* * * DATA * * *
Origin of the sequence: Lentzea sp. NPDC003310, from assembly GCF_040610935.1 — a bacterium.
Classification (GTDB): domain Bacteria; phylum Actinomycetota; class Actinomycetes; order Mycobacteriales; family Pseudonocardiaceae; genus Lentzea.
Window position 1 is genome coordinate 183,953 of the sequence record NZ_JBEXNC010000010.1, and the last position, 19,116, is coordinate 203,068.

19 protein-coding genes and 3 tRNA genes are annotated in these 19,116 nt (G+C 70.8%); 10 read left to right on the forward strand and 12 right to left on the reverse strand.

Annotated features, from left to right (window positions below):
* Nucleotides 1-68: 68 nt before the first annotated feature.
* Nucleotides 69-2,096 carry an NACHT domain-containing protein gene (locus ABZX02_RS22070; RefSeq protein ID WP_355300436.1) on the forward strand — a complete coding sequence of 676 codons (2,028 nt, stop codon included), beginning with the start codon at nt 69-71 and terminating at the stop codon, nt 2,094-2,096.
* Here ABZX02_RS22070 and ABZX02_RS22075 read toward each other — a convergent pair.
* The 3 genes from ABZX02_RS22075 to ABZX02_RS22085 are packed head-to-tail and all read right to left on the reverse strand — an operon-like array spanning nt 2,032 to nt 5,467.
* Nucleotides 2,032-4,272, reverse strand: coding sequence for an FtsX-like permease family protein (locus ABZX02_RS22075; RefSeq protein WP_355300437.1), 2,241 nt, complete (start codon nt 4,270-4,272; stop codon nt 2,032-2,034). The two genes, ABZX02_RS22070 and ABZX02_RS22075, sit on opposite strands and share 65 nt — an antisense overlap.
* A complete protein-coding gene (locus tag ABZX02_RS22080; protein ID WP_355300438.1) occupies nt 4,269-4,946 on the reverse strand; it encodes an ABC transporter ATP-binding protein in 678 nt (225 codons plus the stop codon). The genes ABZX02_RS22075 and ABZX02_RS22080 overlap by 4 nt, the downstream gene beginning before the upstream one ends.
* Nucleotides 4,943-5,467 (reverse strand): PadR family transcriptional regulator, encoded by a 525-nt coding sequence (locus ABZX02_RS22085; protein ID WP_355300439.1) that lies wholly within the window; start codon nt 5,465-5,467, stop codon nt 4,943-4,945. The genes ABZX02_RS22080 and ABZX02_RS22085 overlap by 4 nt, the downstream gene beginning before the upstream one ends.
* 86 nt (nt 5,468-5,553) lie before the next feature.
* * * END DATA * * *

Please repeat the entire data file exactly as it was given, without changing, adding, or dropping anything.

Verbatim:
Origin of the sequence: Lentzea sp. NPDC003310, from assembly GCF_040610935.1 — a bacterium.
Classification (GTDB): domain Bacteria; phylum Actinomycetota; class Actinomycetes; order Mycobacteriales; family Pseudonocardiaceae; genus Lentzea.
Window position 1 is genome coordinate 183,953 of the sequence record NZ_JBEXNC010000010.1, and the last position, 19,116, is coordinate 203,068.

19 protein-coding genes and 3 tRNA genes are annotated in these 19,116 nt (G+C 70.8%); 10 read left to right on the forward strand and 12 right to left on the reverse strand.

Annotated features, from left to right (window positions below):
* Nucleotides 1-68: 68 nt before the first annotated feature.
* Nucleotides 69-2,096 carry an NACHT domain-containing protein gene (locus ABZX02_RS22070; RefSeq protein ID WP_355300436.1) on the forward strand — a complete coding sequence of 676 codons (2,028 nt, stop codon included), beginning with the start codon at nt 69-71 and terminating at the stop codon, nt 2,094-2,096.
* Here ABZX02_RS22070 and ABZX02_RS22075 read toward each other — a convergent pair.
* The 3 genes from ABZX02_RS22075 to ABZX02_RS22085 are packed head-to-tail and all read right to left on the reverse strand — an operon-like array spanning nt 2,032 to nt 5,467.
* Nucleotides 2,032-4,272, reverse strand: coding sequence for an FtsX-like permease family protein (locus ABZX02_RS22075; RefSeq protein WP_355300437.1), 2,241 nt, complete (start codon nt 4,270-4,272; stop codon nt 2,032-2,034). The two genes, ABZX02_RS22070 and ABZX02_RS22075, sit on opposite strands and share 65 nt — an antisense overlap.
* A complete protein-coding gene (locus tag ABZX02_RS22080; protein ID WP_355300438.1) occupies nt 4,269-4,946 on the reverse strand; it encodes an ABC transporter ATP-binding protein in 678 nt (225 codons plus the stop codon). The genes ABZX02_RS22075 and ABZX02_RS22080 overlap by 4 nt, the downstream gene beginning before the upstream one ends.
* Nucleotides 4,943-5,467 (reverse strand): PadR family transcriptional regulator, encoded by a 525-nt coding sequence (locus ABZX02_RS22085; protein ID WP_355300439.1) that lies wholly within the window; start codon nt 5,465-5,467, stop codon nt 4,943-4,945. The genes ABZX02_RS22080 and ABZX02_RS22085 overlap by 4 nt, the downstream gene beginning before the upstream one ends.
* 86 nt (nt 5,468-5,553) lie before the next feature.